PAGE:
Skip to Main Content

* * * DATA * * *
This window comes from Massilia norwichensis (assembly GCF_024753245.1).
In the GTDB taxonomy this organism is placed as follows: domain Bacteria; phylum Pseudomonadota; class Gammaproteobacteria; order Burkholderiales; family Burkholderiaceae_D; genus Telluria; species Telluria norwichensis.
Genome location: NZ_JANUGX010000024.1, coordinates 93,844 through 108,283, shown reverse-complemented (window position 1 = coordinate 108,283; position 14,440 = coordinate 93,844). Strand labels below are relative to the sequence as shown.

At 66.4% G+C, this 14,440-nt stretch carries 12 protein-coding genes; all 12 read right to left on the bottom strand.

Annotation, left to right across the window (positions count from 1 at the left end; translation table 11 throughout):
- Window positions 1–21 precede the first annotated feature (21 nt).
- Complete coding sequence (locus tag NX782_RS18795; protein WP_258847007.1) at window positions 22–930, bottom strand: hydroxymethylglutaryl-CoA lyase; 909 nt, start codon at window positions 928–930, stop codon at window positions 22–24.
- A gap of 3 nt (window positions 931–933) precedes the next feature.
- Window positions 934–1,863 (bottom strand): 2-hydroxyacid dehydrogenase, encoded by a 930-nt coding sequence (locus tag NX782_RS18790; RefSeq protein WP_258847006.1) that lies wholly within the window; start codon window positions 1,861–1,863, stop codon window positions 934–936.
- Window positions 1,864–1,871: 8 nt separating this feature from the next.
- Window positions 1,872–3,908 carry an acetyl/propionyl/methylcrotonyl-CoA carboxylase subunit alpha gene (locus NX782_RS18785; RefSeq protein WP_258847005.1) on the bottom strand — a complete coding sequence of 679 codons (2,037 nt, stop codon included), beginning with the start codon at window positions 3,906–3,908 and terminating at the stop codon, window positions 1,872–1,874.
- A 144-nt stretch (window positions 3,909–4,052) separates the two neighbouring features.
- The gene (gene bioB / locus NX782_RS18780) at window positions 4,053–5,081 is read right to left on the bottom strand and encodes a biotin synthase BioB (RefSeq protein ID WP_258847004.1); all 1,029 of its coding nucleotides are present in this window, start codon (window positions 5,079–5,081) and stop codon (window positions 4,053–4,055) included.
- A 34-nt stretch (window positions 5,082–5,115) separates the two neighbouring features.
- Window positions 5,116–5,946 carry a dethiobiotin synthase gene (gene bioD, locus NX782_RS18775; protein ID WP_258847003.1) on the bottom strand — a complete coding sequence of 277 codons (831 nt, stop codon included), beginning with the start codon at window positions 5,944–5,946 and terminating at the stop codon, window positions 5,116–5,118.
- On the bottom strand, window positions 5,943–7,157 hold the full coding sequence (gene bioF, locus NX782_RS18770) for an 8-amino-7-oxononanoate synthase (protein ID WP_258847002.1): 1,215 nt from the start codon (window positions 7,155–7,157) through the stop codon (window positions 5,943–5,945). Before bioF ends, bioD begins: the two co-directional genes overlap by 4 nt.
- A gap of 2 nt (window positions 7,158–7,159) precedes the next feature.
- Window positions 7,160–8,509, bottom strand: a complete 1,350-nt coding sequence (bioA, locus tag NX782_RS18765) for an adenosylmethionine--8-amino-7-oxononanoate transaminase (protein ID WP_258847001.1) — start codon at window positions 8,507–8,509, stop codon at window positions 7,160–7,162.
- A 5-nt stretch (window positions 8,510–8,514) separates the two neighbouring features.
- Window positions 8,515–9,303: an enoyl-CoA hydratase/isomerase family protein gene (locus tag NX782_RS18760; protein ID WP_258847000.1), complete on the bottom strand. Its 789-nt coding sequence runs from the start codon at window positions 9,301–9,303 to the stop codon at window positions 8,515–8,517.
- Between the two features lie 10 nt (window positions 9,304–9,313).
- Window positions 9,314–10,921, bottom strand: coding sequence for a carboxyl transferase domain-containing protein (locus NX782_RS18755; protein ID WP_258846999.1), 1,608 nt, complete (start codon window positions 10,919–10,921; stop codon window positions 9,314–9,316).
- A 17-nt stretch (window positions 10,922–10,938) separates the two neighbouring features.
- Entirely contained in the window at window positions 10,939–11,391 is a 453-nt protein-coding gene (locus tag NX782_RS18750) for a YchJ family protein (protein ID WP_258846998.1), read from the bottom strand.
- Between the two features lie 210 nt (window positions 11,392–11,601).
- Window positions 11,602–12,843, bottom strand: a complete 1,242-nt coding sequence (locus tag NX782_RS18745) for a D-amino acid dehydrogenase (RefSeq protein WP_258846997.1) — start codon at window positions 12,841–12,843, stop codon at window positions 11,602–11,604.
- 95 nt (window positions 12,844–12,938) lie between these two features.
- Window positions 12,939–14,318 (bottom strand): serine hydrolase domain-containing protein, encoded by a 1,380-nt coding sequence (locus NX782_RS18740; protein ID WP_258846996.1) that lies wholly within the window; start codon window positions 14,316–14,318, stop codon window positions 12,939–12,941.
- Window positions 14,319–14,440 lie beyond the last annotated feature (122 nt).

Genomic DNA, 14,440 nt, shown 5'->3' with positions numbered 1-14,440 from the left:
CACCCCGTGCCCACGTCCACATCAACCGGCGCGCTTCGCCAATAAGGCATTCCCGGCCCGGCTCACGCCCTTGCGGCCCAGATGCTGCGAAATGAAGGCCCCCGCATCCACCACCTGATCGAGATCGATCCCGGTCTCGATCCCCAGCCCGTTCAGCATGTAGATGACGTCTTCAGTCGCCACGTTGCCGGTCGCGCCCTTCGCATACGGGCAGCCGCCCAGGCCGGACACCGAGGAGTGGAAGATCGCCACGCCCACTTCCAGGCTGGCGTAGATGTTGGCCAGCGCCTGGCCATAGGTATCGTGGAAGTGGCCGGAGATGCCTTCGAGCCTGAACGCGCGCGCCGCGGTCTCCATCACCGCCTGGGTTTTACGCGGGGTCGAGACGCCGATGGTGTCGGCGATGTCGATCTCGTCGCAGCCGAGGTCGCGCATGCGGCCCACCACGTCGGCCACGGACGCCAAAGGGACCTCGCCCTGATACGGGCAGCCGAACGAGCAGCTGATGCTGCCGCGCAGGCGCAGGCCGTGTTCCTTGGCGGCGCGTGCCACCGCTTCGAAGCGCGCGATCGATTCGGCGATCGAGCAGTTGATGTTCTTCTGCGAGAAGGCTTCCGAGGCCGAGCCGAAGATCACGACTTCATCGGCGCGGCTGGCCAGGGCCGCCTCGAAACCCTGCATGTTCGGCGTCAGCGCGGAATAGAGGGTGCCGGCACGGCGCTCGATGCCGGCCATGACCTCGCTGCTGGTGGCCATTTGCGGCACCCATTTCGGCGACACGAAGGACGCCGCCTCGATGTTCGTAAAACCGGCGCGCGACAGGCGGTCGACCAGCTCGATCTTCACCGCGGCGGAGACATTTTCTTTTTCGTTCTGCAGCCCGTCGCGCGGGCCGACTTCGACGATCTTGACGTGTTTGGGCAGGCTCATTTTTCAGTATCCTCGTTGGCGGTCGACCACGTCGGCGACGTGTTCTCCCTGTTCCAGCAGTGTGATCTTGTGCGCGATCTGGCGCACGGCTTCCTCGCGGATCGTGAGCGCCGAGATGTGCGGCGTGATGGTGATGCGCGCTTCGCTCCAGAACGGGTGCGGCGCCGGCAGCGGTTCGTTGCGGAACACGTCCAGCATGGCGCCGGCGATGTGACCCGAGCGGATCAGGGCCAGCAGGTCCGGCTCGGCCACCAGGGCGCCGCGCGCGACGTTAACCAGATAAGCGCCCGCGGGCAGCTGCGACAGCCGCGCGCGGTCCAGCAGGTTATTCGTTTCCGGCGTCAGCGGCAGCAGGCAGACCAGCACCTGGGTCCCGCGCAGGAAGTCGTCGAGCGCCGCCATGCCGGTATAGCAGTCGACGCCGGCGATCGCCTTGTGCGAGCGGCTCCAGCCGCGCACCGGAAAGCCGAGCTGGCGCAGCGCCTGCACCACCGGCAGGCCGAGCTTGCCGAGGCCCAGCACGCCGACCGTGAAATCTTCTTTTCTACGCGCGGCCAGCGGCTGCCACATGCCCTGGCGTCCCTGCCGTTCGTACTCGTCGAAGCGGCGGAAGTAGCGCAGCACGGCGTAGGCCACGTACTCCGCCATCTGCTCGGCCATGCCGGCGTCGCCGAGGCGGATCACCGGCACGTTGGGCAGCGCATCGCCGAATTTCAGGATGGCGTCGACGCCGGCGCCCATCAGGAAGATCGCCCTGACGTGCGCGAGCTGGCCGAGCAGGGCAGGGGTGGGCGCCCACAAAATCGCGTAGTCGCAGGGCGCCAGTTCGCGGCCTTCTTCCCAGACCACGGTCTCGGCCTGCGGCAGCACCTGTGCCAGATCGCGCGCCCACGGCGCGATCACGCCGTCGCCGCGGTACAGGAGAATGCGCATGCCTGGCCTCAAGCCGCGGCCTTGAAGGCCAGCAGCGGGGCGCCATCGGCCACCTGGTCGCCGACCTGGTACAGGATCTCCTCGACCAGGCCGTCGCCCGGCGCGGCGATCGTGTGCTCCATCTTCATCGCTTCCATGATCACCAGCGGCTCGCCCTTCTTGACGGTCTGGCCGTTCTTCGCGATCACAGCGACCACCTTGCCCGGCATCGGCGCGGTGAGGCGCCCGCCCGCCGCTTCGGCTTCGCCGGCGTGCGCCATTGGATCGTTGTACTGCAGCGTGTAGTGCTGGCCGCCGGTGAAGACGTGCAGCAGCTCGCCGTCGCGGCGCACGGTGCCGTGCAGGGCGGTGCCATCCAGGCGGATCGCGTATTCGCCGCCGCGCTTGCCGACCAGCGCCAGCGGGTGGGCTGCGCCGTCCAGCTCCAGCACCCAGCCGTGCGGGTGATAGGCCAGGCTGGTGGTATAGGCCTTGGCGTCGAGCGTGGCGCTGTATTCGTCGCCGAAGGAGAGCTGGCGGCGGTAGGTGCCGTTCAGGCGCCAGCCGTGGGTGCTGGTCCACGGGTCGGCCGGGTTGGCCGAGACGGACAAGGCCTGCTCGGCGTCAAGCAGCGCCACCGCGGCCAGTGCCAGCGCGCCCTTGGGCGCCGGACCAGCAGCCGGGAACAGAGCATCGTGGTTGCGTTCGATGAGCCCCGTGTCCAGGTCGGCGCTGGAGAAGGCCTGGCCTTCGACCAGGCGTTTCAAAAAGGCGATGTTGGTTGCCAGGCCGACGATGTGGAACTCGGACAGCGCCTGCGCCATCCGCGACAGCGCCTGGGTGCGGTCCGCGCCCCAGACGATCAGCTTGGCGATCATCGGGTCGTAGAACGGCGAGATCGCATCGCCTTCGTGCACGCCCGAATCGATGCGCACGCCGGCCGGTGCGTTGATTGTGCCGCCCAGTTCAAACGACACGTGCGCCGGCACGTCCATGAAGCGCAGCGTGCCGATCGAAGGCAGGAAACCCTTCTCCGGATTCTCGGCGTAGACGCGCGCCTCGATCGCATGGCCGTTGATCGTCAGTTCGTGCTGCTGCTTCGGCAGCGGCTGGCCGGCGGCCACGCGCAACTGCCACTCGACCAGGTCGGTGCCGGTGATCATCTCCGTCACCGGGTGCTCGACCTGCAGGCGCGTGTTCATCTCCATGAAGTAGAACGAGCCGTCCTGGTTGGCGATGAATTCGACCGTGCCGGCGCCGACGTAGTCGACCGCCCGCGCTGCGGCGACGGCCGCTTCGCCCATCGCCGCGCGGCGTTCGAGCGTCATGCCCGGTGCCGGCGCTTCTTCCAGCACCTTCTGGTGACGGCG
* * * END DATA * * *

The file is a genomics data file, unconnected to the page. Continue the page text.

In most of computational anatomy studies, pose is disregarded because pose information mainly depends on non relevant external factors. However, the relative pose among different objects belonging to a complex multi-object system may be useful for diagnosis, prognosis and monitoring. In this work a methodology to build statistical multi-object pose models (MOPM) is described. The methodology is based on Principal Geodesic Analysis because the space of similarity transformations does not form a vector space. Methods to compute statistics, namely averages and variation modes, are described in detail. Experimental results are performed on neuroanatomical structures such as the subcortical nuclei (caudate nucleus, hippocampus, amygdala, thalamus, putamen, pallidum) and lateral ventricles. We expect that multi-object pose models will be useful as a valuable a priori information about relative location, orientation and scale of each structure. This compact model will be relevant as a coarse initialization for segmentation, or regularization of segmentation and registration algorithms.